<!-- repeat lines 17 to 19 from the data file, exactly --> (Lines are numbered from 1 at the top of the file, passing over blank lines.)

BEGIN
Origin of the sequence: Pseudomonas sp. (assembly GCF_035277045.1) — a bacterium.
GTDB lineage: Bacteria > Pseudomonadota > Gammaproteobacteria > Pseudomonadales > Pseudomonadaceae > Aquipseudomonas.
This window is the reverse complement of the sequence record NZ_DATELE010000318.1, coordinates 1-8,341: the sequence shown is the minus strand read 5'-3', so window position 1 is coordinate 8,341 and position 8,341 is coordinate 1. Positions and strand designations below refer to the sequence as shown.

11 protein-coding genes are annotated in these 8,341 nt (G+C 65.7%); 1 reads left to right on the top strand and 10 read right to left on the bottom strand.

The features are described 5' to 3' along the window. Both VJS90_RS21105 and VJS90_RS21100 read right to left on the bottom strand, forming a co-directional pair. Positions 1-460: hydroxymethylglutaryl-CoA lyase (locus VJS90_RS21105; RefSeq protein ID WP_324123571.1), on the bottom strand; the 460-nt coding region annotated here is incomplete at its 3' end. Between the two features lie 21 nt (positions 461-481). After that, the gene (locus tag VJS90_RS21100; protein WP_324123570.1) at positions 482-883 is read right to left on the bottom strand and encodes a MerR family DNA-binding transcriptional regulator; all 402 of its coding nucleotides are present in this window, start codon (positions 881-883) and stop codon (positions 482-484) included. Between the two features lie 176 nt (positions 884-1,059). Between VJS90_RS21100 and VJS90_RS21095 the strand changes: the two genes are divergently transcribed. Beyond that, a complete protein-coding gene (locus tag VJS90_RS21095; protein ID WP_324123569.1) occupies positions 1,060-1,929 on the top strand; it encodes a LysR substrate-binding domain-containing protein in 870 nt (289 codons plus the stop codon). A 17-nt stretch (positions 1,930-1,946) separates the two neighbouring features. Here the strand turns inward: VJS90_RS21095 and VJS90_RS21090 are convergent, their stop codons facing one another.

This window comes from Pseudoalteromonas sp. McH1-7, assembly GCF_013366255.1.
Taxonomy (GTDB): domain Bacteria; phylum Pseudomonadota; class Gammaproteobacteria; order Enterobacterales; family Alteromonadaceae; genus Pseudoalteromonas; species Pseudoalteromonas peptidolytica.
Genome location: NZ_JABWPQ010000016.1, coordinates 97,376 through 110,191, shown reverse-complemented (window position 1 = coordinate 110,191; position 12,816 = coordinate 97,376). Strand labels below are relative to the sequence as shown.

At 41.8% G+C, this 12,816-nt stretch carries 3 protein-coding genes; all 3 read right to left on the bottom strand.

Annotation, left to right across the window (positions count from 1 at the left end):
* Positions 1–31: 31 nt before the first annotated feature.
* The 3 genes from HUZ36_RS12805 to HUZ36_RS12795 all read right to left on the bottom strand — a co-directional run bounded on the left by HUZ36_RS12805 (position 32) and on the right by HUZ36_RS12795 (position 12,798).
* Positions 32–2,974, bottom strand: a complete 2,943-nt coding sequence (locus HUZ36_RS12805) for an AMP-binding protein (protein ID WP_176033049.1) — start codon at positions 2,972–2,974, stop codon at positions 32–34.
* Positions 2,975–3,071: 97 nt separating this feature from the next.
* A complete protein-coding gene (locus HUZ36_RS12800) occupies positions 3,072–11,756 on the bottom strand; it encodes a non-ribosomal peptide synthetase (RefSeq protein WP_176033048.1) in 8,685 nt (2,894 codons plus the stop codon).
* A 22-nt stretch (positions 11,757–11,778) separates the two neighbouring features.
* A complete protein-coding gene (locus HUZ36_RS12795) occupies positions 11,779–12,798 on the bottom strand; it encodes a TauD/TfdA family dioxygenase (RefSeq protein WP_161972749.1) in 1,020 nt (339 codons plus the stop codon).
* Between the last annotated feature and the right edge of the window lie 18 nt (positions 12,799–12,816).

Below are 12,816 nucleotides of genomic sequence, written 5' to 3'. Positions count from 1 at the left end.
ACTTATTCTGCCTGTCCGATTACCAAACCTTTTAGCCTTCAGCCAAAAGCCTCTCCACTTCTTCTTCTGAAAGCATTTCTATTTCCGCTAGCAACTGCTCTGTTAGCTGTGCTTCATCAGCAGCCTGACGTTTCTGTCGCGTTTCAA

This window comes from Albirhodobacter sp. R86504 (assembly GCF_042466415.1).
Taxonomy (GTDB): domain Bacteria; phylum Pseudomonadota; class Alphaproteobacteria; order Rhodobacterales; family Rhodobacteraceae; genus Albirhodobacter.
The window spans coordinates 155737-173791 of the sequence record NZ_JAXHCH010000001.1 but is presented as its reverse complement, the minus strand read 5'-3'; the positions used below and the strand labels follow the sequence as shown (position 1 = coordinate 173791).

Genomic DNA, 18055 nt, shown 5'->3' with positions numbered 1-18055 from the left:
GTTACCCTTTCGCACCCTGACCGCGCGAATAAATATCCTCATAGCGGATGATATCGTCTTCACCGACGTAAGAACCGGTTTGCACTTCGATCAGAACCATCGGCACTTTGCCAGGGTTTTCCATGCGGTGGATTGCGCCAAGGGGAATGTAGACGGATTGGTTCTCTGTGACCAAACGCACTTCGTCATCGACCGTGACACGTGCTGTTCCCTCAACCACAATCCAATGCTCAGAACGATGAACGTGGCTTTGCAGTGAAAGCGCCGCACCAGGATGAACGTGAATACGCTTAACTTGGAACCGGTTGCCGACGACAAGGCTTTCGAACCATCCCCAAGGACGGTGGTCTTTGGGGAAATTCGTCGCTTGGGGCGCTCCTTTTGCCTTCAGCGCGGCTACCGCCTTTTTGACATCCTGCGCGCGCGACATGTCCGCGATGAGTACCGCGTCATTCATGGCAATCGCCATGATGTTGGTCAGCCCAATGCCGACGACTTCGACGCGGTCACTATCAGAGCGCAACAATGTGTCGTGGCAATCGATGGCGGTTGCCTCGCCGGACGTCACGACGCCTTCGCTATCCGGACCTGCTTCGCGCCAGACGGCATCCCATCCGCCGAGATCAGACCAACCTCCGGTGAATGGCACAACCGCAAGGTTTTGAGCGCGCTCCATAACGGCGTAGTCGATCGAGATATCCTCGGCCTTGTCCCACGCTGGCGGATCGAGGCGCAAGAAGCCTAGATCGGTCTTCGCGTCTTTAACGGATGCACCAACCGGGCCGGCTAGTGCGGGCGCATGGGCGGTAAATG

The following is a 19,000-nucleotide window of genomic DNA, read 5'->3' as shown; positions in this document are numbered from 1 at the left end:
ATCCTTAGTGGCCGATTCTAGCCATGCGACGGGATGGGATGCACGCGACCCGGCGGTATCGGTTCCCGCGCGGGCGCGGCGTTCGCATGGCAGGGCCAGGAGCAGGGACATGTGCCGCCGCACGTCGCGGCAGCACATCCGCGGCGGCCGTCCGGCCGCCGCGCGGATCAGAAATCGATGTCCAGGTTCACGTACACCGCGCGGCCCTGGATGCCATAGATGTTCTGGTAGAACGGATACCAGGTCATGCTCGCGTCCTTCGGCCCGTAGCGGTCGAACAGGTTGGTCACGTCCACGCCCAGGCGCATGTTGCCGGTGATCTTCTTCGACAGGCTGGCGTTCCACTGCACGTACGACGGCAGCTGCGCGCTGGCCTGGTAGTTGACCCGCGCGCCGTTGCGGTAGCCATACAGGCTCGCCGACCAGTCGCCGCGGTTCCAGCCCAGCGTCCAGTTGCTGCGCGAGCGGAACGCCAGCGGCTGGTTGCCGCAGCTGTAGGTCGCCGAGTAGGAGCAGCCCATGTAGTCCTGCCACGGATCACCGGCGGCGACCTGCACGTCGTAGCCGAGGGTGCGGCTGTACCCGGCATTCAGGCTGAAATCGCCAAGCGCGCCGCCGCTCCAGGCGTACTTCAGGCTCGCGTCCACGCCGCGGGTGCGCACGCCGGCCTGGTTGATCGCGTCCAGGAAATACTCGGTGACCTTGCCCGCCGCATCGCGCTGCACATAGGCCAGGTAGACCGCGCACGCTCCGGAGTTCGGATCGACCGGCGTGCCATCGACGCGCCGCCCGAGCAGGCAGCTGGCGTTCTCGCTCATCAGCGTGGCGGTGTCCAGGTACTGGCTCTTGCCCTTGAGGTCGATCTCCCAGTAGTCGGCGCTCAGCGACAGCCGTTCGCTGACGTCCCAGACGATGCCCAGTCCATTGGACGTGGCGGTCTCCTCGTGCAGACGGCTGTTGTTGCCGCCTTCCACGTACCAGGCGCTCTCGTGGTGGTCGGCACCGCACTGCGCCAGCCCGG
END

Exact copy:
* A complete protein-coding gene (locus HUZ36_RS12795) occupies positions 11,779–12,798 on the bottom strand; it encodes a TauD/TfdA family dioxygenase (RefSeq protein WP_161972749.1) in 1,020 nt (339 codons plus the stop codon).
* Between the last annotated feature and the right edge of the window lie 18 nt (positions 12,799–12,816).

Below are 12,816 nucleotides of genomic sequence, written 5' to 3'. Positions count from 1 at the left end.